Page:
It’s fallen off the front pages at this point, but the aftereffects of the Christchurch shooting in New Zealand are still coming to fruition.
Several weeks ago, I reported on New Zealand’s new gun ban and the false idea that gun owners were rushing to voluntarily turn in their guns. At the time, 37 guns had been turned in out of an estimated 1.2 million in the country.
The shooter was from Australia and that’s led the Aussies to also act in a reactionary fashion, passing laws that will do nothing to stop shootings but only curtail liberty.
The latest comes from a law passed by their parliament which will seek to imprison social media executives if they don’t take down “violent content” in an “expeditious” manner.
Social media executives could be imprisoned for up to three years and companies could face penalties of up to 10% of their annual revenue if they do not remove violent content in an "expeditious" manner, under new laws in Australia.https://t.co/QaX0FZBZz1
— NPR (@NPR) April 4, 2019
Australia’s parliament has passed new legislation to criminalize Internet platforms for failing to remove violent videos and audio, after an Australian gunman livestreamed himself shooting worshippers in two mosques in Christchurch, New Zealand.
Under the new legislation, social media executives — among other online content or hosting providers — could be imprisoned for up to three years and companies could face penalties of up to 10 percent of their annual revenue if they do not remove violent content in an “expeditious” manner.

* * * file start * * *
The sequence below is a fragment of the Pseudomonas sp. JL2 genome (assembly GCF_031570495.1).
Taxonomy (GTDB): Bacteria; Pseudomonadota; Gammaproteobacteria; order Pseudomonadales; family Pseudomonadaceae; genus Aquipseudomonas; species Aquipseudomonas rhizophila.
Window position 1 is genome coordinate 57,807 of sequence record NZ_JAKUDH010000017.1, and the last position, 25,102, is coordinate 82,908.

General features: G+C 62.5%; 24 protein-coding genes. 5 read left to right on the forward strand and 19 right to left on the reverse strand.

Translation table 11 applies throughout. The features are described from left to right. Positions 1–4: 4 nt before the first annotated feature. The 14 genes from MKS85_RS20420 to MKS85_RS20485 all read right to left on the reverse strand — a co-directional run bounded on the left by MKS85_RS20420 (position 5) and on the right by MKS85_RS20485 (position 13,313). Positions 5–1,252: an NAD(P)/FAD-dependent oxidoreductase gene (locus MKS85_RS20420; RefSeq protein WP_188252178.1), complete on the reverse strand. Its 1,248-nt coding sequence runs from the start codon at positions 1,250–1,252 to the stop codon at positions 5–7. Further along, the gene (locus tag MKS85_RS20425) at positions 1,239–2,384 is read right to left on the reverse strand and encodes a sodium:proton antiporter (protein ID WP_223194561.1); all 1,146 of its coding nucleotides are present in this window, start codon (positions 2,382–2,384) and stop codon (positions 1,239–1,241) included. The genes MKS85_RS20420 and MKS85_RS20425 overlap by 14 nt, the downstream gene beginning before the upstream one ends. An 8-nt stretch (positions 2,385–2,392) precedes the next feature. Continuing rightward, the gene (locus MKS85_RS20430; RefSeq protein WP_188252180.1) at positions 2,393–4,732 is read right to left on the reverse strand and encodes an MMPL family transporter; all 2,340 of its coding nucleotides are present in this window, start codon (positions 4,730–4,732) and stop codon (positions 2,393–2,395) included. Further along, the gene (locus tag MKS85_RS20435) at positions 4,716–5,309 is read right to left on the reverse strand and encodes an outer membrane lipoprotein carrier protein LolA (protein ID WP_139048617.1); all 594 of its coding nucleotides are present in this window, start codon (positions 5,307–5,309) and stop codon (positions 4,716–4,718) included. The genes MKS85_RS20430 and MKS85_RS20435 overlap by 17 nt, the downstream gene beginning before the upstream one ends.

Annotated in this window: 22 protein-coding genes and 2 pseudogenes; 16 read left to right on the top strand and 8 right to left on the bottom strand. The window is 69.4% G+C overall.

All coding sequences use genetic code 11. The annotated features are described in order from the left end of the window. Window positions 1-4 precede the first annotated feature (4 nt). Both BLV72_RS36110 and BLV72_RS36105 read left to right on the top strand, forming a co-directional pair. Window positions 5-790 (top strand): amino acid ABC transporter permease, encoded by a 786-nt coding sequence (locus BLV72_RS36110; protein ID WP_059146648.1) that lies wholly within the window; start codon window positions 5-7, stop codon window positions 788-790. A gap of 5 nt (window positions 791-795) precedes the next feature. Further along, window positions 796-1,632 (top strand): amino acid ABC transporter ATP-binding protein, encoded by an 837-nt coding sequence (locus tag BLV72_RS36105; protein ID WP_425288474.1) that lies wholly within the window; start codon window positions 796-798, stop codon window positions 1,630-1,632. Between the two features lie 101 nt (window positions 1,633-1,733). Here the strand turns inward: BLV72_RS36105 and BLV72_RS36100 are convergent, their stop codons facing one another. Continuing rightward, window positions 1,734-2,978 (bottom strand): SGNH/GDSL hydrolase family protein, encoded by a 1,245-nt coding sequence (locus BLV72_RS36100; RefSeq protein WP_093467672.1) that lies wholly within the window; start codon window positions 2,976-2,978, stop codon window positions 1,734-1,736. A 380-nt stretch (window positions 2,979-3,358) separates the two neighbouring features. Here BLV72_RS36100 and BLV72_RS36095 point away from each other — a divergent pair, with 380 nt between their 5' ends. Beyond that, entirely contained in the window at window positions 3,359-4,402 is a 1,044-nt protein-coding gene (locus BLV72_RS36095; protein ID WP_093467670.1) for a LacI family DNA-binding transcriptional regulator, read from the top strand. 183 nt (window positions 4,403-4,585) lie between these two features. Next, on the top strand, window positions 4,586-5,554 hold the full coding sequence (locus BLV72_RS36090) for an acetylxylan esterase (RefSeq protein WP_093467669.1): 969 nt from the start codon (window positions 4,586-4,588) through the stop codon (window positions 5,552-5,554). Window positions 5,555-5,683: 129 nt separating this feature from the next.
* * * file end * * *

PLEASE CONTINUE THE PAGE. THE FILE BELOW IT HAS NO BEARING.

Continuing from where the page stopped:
The bill passed on Thursday local time with cross-party support but faced criticism, including that it could cause increased censorship and that the process was rushed.
This is crazy.
It’s also nonsensical. The Christchurch shooter did not suddenly decide to kill dozens of people because he saw a violent image online. Laws like this infantilize issues that are actually much more complicated. White supremacy is evil and has to be rebuffed on an ideological level. You don’t stop white supremacy by outlawing Pepe the Frog memes or throwing Facebook executives in jail. The same is true for the gun laws New Zealand passed in the wake of the shooting.
The road to tyranny is paved with good intentions. These countries are making a big mistake by attacking basic liberties in order to satisfy short term emotional appeals. Because they don’t have the constitutional rights we do in the United States, there are no guardrails to stop their further descent into madness. What happens when the wrong person gains power? Who gets to decide what’s actually “violent” content? These are questions that likely haven’t even been thought through.
In the end, this isn’t really our problem. But it’s sad to see countries devolve into authoritarianism by using a crisis as an excuse. There are usually ulterior motives in these situations and I doubt every parliament member who voted for this is doing so for the right reasons. Without the 1st and 2nd Amendments, the United States would no doubt follow the same path. You can already find hundreds of national Democratic politicians in Washington D.C. who would happily limit free speech and eliminate all gun rights if given the chance.
For the moment, our Constitution is holding back the tide. Let’s hope it stays that way.